TABLE 3______________________________________ASSAY OF IL-3 PRODUCTION IN THE CONNECTEDWELL SYSTEMThe specified number of cells was seeded in each ofquadruplicate 0.2 ml connected wells. The "∥" symbol denotesthe communicating cultures. The cultures were incubated for24 h and pulsed with 1 μCi .sup.3 H-TdR/well for 14 h. 1 U ofbiological activity of IL-3 (supporting 50% maximal prolifera-tion of DA-1) was a 1:200 dilution of a standard preparationof WEHI supernatant (determined previously). N/A: not ap-plicable. Standard errors were less than 10% of the mean. cpm × 10.sup.-3 3 H-TdRCell type (cells/well) +stimulant.sup.a No stimulant______________________________________ThS/APC(2 × 10.sup.4) 75.1 0.9∥DA-1(5 × 10.sup.3) 58.0 4.6ThS/APC(1 × 10.sup.4) 43.3 0.5∥DA-1(5 × 10.sup.3) 37.4 1.3WEHI(1 × 10.sup.4) 245.9∥ N/ADA-1(5 × 10.sup.3) 91.9None (control) 0.8 (2 U IL-3) 0.2(medium)∥DA-1(5 × 10.sup.3) 102.6 0.6______________________________________ .sup.a Stimulant for ThS: 10 μg/ml S--Ag.
Production of IL-2 activity was measured in ThS cultures stimulated with antigen, and in EL-4 cultures stimulated with PMA, as shown in Table 2. Net background production of IL-2 by unstimulated ThS and unstimulated EL-4 cells was low. The antigen-stimulated ThS cells also produced IL-3 (cf. Table 3). A reduced number of producer cells per well resulted in a lowered IL-3 activity. The WEHI cell line produced high levels of IL-3 constitutively, as expected, (cf. Lee et al., 1982, J. Immunol. 126, 2184).
As shown in Tables 2 and 3, the assay system of the present invention requires a minimal number of producer cells for an easily measurable release of soluble mediator. This system could be used for detection of either growth-stimulatory or growth-inhibitory activity. Assaying of the activity concomitant with its production without the use of a semipermeable dividing membrane allows the detection of labile mediators, while eliminating the doubt inherent in other one-step assays, particularly the danger that the putative factor might bind to the membrane. By the same token, plating the inhibiting and the inhibited cells in the same well, in parallel to plating them in opposite connected wells, with inhibition apparent only in the former case, will directly show the presence of contact-mediated inhibition rather than inhibition mediated by a soluble product (Table 1). Thus, the present invention can be used not only to show the presence of a soluble mediator such as hormones, but also the presence of a non-soluble mediator of inhibition or of enhancement.
The method and apparatus of the present invention also can be used for measuring metabolic activity by protein synthesis, using a C14 -amino acid, such as leucin, as a marker. The cells are grown, harvested, and counted in a counter for a determination of how much protein is produced. Alternatively, 3 H-uridine uptake can be measured for determining RNA synthesis.
The results of the assay according to the present invention can be available in less than 48 hours (depending on the system). Therefore, it is envisioned that the assay may be useful for screening of cultures where time is of particular importance, such as in the case of newly cloned T-cell hybridomas. There is also the advantage of being able simultaneously to follow the status of the producer cultures during the assay. It can be seen from Table 2 that a dramatic inhibition of the proliferation of EL-4 cells is apparent in the presence of PMA, and is reciprocal to the production of IL-2 activity by this cell line.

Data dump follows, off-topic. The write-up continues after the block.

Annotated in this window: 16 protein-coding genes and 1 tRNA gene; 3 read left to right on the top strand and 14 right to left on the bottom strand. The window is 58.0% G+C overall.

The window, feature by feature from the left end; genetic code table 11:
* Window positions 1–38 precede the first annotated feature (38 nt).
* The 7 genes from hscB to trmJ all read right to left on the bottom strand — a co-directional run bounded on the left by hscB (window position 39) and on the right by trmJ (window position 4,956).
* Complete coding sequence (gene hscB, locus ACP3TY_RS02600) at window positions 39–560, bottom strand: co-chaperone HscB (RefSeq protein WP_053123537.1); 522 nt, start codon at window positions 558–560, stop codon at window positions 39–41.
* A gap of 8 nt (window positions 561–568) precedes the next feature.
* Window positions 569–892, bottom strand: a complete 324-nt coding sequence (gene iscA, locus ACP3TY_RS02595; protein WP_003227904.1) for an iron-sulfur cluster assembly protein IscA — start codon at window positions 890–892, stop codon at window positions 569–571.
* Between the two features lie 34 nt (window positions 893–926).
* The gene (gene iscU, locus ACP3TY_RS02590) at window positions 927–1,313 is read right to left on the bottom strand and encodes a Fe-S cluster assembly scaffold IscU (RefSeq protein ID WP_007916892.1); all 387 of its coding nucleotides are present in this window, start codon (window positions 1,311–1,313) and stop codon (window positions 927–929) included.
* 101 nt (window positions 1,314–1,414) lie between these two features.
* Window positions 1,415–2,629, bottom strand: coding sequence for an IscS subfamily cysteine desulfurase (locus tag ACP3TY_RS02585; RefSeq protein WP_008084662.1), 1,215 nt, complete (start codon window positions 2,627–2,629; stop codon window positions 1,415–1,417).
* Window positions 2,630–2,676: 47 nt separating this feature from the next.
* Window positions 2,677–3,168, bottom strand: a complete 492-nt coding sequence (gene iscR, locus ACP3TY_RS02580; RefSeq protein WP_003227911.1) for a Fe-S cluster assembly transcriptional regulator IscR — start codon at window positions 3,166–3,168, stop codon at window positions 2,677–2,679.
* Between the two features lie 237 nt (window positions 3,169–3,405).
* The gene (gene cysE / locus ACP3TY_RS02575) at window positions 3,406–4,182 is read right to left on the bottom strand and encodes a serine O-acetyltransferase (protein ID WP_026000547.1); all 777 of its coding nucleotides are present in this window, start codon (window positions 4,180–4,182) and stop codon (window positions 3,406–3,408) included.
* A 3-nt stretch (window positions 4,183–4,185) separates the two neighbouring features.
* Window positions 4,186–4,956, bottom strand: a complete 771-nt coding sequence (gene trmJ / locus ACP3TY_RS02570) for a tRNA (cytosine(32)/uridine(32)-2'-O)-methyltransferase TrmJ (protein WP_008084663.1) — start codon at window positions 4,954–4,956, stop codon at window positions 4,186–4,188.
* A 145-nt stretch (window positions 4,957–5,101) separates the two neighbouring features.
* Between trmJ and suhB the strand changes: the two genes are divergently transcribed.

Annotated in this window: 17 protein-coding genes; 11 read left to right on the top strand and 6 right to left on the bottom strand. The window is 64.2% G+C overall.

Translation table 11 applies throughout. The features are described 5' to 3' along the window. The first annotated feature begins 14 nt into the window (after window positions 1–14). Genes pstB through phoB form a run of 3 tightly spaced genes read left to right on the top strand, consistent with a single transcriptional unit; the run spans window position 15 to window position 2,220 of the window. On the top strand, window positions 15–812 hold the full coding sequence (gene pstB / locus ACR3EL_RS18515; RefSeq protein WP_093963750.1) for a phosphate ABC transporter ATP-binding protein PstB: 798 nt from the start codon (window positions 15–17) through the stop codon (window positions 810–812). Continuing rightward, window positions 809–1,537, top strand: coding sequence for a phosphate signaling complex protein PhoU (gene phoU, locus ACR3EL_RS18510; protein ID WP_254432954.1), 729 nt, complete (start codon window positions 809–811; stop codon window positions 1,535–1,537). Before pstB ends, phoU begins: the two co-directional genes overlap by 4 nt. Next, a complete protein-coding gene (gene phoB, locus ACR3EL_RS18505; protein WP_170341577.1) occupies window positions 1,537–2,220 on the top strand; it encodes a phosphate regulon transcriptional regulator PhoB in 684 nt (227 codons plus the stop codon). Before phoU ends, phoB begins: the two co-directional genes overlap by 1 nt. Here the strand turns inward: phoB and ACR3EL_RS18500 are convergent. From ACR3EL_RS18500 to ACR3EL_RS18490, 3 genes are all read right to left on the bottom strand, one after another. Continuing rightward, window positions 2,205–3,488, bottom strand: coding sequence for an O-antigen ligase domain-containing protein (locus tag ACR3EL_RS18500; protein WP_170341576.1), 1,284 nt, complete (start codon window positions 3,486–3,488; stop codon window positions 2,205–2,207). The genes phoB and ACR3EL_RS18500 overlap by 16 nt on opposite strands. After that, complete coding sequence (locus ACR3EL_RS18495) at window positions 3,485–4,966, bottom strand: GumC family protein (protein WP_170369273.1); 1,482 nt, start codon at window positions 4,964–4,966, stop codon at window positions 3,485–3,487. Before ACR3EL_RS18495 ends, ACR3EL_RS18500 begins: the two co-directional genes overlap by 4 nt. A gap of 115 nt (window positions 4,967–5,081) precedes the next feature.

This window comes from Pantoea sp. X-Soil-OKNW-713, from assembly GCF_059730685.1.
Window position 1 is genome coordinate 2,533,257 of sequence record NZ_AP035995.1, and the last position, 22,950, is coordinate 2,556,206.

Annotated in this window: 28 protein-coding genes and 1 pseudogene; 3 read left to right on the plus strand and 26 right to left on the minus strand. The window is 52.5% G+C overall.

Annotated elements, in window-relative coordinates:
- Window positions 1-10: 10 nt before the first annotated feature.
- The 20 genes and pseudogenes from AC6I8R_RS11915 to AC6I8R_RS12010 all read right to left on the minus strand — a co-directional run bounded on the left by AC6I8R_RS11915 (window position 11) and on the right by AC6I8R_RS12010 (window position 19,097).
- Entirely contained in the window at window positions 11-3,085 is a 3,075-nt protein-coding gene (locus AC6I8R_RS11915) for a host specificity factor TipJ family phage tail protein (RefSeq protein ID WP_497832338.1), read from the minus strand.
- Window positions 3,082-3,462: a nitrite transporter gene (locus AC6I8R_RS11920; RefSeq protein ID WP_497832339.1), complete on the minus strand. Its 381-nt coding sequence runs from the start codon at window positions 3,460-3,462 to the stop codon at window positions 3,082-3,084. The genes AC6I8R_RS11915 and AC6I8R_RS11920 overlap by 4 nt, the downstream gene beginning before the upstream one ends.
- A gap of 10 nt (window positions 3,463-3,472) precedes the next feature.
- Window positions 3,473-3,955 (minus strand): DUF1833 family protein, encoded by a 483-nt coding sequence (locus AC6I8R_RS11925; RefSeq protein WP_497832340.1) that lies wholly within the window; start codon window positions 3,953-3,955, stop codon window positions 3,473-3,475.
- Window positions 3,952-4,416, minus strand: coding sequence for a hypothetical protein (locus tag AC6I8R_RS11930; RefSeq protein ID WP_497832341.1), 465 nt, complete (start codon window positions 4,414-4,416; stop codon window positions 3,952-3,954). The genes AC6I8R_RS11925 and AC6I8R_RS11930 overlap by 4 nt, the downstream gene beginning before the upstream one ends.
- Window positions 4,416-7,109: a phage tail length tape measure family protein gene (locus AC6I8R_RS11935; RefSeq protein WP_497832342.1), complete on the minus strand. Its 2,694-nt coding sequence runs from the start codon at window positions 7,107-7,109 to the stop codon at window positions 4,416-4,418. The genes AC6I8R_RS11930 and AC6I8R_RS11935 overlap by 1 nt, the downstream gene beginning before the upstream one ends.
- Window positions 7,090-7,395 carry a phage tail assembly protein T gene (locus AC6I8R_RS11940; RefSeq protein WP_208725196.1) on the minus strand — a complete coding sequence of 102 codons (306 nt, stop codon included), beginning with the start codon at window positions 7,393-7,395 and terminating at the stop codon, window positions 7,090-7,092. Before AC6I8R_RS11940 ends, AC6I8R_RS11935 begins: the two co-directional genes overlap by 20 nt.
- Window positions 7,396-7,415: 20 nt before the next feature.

FIG. 1 shows a microculture tray 10 comprising a base plate 13 having therein a plurality of pairs of wells 11, each pair of which are connected by troughs 12 which extend downwardly about 2/3 of the depth of the well from the top.
FIG. 2 is a copy of a photograph showing that cells did not pass from one well 20 into an adjacent unseeded well 21.
In order to prepare a tray according to the present invention, adjacent wells of a standard 96-well microculture tray (Falcon, Oxnard Calif., or Costar, Cambridge, Mass.) were connected by melting through the dividing wall at the point of contact, down to about 1/3 the depth of the well from the bottom, using a blunt-tip metal spatula heated over a flame. Molten paraffin wax (Paraplast Plus pellets, Sherwood Medical Industries, St. Louis, Mo.) was pipetted into the interwell spaces outside the wells other than the troughs to prevent leakage of medium sideways. The entire procedure was preformed in a laminar flow hood to ensure sterility.
The cells were distributed into the wells to give a total volume of 0.2 ml, using a multichannel pipetting device (Eppendorf) and the trays were placed in a 37° C. incubator for 1-2 hours to allow the cells to settle. The supernatants of the adjacent cultures were then connected by passing a hypodermic needle through the trough openings between the wells and connecting each well to the corresponding trough. Stimulants, if any, can be added t the wells in a volume of 10 microliters. After a 24-48 hour incubation, the cultures were labelled overnight with 1 microcurie 3 H-thymidine/well, harvested with an automatic cell harvester (Mash 2, M. A. Bioproducts, Walkersville, Md.) and counted by standard liquid scintillation.
The foregoing description of the specific embodiments will so fully reveal the general nature of the invention that others can, by applying current knowledge, readily modify and/or adapt for various applications such specific embodiments without departing from the generic concept, and therefore such adaptations and modifications are intended to be comprehended within the meaning and range of equivalents of the disclosed embodiments. It is to be understood that the phraseology or terminology employed herein is for the purpose of description and not of limitation.
|Cited Patent||Filing date||Publication date||Applicant||Title|
|US3272719 *||6 Aug 1964||13 Sep 1966||Denver Chemical Mfg Company||Method and apparatus for determining the sensitivity of body fluid infectants to drugs|